Many people misunderstand the U.S. deficit. First, it is stimulative to both the economy and the markets. Look at what happened under Reagan and Obama and most of Bush II – the economy recovered from recession and the markets rose along with the deficit.

Second, Social Security is fine. Sure, the retirement age will go higher, there will be means testing, and the income cutoff for contributions ($106,000) will likely double. But it will remain solvent. Medicare is much trickier, as the United States pays two times what most countries pay for health care but gets lesser care.

The current debate about deficits looks like more politics. Look at the voting records of those posturing about the debt. The “deficit peacocks” voted for new entitlements (the prescription drug benefit — Medicare Part D), went along with a trillion-dollar war of choice in Iraq, and supported (for the first time in U.S. history) a major tax cut during wartime. I find it hard to take their deficit noise as a bona fide fiscal concern.

After Standard & Poor’s missed the greatest collapse in history – indeed, they helped create it by rating junk mortgage backed securities Triple AAA – they are now over-compensating. As I mentioned on The Big Picture, there is an old Wall Street joke about analysts: “You don’t need them in a Bull Market, and you don’t want them in a Bear Market.” That especially seems apt with regard to S&P.

The deficit has been with us for a long time. Since investors are continuing to lend money to Uncle Sam at exceedingly low rates, there does not appear to be any real fear of a default. That is what matters most to bond buyers — and it’s why I never care what S&P thinks on this.

By: Barry Ritholtz, The New York Times, April 18, 2011

April 19, 2011 Posted by | Congress, Consumers, Debt Ceiling, Debt Crisis, Economic Recovery, Economy, Federal Budget, Financial Institutions, Financial Reform, Government, Government Shut Down, Lawmakers, Medicare, Politics, Social Security, Standard and Poor's, Wall Street | , , , , , , , , , , | Leave a comment

Standard And Poor’s Should Be Embarrassed

The United States is simply not at risk of default. Default is impossible for a sovereign currency issuer.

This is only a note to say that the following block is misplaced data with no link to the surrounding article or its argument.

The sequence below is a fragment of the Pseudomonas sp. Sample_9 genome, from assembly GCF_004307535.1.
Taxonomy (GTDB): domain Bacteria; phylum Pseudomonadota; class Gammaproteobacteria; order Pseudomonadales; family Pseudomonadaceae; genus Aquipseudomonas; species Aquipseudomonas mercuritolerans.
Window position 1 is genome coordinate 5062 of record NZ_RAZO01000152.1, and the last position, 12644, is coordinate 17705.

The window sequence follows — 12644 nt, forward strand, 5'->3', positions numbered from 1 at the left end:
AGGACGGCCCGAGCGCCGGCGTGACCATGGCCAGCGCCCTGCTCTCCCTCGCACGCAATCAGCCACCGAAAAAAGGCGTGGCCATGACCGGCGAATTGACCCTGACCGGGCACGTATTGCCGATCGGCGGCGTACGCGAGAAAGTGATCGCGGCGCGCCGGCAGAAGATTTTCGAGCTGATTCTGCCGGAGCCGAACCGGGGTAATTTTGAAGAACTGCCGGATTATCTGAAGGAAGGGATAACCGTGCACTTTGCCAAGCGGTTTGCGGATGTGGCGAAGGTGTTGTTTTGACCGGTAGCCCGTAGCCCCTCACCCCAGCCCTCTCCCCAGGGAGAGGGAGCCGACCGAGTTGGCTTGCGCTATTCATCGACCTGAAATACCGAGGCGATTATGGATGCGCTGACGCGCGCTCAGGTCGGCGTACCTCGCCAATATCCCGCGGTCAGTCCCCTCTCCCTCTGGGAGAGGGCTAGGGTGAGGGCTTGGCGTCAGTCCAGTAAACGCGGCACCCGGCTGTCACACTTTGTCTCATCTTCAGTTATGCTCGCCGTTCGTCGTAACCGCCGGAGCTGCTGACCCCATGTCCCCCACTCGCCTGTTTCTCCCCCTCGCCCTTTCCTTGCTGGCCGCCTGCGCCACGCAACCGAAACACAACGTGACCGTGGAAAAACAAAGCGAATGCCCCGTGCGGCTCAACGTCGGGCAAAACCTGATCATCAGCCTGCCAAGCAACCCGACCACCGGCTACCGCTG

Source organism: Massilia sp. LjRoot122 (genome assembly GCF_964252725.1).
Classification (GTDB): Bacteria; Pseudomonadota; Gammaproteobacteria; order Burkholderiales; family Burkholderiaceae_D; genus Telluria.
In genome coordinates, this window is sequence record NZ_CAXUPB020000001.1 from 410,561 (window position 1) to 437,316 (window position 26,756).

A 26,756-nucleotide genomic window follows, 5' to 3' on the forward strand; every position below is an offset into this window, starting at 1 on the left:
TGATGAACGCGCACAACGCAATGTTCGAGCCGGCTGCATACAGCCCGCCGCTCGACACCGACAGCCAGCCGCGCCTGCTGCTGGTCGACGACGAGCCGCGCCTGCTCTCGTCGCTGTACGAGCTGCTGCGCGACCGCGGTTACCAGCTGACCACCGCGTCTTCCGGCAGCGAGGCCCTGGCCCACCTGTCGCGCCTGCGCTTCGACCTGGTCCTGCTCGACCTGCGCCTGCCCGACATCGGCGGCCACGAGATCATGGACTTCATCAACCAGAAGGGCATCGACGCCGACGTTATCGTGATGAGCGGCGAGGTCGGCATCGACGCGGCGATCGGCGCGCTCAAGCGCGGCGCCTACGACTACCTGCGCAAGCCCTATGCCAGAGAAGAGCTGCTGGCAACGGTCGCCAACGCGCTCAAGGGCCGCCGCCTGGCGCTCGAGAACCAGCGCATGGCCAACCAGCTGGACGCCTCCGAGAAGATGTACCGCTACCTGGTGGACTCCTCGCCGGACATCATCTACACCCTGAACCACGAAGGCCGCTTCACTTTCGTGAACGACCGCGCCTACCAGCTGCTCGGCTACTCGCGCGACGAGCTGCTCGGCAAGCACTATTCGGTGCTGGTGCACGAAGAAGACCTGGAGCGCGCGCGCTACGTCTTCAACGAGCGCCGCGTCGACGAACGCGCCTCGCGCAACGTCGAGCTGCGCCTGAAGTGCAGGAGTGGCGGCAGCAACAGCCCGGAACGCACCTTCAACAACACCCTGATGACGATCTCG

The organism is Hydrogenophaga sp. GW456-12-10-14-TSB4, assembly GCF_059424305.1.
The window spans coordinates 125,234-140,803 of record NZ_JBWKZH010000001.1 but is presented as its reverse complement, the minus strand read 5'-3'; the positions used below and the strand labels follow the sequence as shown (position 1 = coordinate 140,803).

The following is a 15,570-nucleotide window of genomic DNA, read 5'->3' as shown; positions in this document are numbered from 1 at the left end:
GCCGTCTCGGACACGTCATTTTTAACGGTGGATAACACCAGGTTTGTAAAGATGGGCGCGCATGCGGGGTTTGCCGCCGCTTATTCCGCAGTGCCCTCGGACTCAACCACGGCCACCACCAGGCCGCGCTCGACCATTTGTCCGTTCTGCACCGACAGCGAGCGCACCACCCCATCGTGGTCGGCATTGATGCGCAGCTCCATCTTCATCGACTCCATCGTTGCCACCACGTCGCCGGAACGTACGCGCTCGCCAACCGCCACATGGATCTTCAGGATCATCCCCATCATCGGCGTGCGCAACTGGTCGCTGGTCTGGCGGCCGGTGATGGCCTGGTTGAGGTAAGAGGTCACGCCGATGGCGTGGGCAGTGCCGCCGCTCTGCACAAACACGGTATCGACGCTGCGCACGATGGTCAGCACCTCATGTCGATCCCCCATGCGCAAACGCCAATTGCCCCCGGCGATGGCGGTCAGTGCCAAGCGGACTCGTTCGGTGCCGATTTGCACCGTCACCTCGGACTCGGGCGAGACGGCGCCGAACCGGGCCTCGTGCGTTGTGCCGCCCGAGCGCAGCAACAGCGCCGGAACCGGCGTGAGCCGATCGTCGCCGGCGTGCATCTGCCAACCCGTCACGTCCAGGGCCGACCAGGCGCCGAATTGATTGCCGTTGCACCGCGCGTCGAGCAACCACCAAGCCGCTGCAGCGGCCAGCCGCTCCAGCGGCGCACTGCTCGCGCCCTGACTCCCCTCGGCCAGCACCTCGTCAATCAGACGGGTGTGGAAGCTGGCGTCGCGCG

The Standard & Poor’s rating firm should be embarrassed. If there is any political judgment at work here, it is S&P. falling for politically motivated scare mongering. But given its track record with mortgage securities and collateralized debt obligations, why should we be surprised to see a rating agency relying on conventional wisdom rather than analysis?

The whole premise of the rating is incorrect. The U.S. may eventually experience unacceptable levels of inflation, but the experience of Japan shows that stop-and-start fiscal stimulus is more likely to result in protracted near-term deflation.

Every time Japan tried to lower its public-debt-to-gross-domestic-product ratio by cutting spending, the resulting drop in economic activity actually made that ratio worse. We are seeing the same results in Ireland and Latvia. The United Kingdom tried the same experiment 10 times in the last 100 years, and every time it got the same results: cutting spending to reduce budget deficits results in a fall in G.D.P. that makes the debt burden worse, not better.

The remedy should be to get private sector debt loads down via encouraging debt restructuring and write-offs, and using well targeted fiscal stimulus to offset the impact of those efforts. But S&P instead would have us do the economic equivalent of trying to cure an infection by using leeches.

Misguided cures killed a lot of patients and are killing a lot of economies.

By: Yves Smith, Writer for Naked Capitalism. Original article appeared in The New York Times, April 18, 2011

April 19, 2011 Posted by | Capitalism, Congress, Conservatives, Corporations, Debt Ceiling, Debt Crisis, Economic Recovery, Economy, Federal Budget, Financial Institutions, Financial Reform, Government, Government Shut Down, Ideology, Lawmakers, Lobbyists, Media, Mortgages, Politics, Pundits, Standard and Poor's | , , , , , , , , , , | Leave a comment

   

%d bloggers like this: